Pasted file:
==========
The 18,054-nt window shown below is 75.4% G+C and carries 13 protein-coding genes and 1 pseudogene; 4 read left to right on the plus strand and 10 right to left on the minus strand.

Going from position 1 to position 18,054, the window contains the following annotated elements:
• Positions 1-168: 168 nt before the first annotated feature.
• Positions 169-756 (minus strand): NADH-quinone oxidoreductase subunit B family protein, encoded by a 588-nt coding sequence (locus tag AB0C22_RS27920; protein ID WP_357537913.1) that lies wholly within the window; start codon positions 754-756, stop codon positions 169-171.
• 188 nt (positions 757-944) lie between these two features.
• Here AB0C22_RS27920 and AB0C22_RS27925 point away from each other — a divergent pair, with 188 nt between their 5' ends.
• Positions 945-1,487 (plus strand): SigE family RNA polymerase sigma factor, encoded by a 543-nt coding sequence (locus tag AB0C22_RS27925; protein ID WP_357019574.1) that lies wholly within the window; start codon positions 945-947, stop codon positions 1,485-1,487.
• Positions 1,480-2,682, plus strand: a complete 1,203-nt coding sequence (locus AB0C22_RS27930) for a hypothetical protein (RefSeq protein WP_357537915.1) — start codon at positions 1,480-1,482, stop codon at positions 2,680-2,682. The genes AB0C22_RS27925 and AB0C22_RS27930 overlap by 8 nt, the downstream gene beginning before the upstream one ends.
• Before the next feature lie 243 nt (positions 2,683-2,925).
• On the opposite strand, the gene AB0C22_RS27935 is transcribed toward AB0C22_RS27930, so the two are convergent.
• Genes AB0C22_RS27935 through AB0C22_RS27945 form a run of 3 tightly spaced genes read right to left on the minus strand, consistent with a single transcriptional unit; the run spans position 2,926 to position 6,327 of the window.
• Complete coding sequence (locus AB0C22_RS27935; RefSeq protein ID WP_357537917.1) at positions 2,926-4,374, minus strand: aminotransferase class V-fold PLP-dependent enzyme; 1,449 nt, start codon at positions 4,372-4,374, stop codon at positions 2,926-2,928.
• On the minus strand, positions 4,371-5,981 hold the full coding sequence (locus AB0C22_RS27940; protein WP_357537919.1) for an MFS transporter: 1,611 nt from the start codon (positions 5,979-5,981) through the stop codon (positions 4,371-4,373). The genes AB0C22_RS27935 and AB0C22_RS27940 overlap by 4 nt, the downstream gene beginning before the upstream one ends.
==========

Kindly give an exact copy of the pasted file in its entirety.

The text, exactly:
The 18,054-nt window shown below is 75.4% G+C and carries 13 protein-coding genes and 1 pseudogene; 4 read left to right on the plus strand and 10 right to left on the minus strand.

Going from position 1 to position 18,054, the window contains the following annotated elements:
• Positions 1-168: 168 nt before the first annotated feature.
• Positions 169-756 (minus strand): NADH-quinone oxidoreductase subunit B family protein, encoded by a 588-nt coding sequence (locus tag AB0C22_RS27920; protein ID WP_357537913.1) that lies wholly within the window; start codon positions 754-756, stop codon positions 169-171.
• 188 nt (positions 757-944) lie between these two features.
• Here AB0C22_RS27920 and AB0C22_RS27925 point away from each other — a divergent pair, with 188 nt between their 5' ends.
• Positions 945-1,487 (plus strand): SigE family RNA polymerase sigma factor, encoded by a 543-nt coding sequence (locus tag AB0C22_RS27925; protein ID WP_357019574.1) that lies wholly within the window; start codon positions 945-947, stop codon positions 1,485-1,487.
• Positions 1,480-2,682, plus strand: a complete 1,203-nt coding sequence (locus AB0C22_RS27930) for a hypothetical protein (RefSeq protein WP_357537915.1) — start codon at positions 1,480-1,482, stop codon at positions 2,680-2,682. The genes AB0C22_RS27925 and AB0C22_RS27930 overlap by 8 nt, the downstream gene beginning before the upstream one ends.
• Before the next feature lie 243 nt (positions 2,683-2,925).
• On the opposite strand, the gene AB0C22_RS27935 is transcribed toward AB0C22_RS27930, so the two are convergent.
• Genes AB0C22_RS27935 through AB0C22_RS27945 form a run of 3 tightly spaced genes read right to left on the minus strand, consistent with a single transcriptional unit; the run spans position 2,926 to position 6,327 of the window.
• Complete coding sequence (locus AB0C22_RS27935; RefSeq protein ID WP_357537917.1) at positions 2,926-4,374, minus strand: aminotransferase class V-fold PLP-dependent enzyme; 1,449 nt, start codon at positions 4,372-4,374, stop codon at positions 2,926-2,928.
• On the minus strand, positions 4,371-5,981 hold the full coding sequence (locus AB0C22_RS27940; protein WP_357537919.1) for an MFS transporter: 1,611 nt from the start codon (positions 5,979-5,981) through the stop codon (positions 4,371-4,373). The genes AB0C22_RS27935 and AB0C22_RS27940 overlap by 4 nt, the downstream gene beginning before the upstream one ends.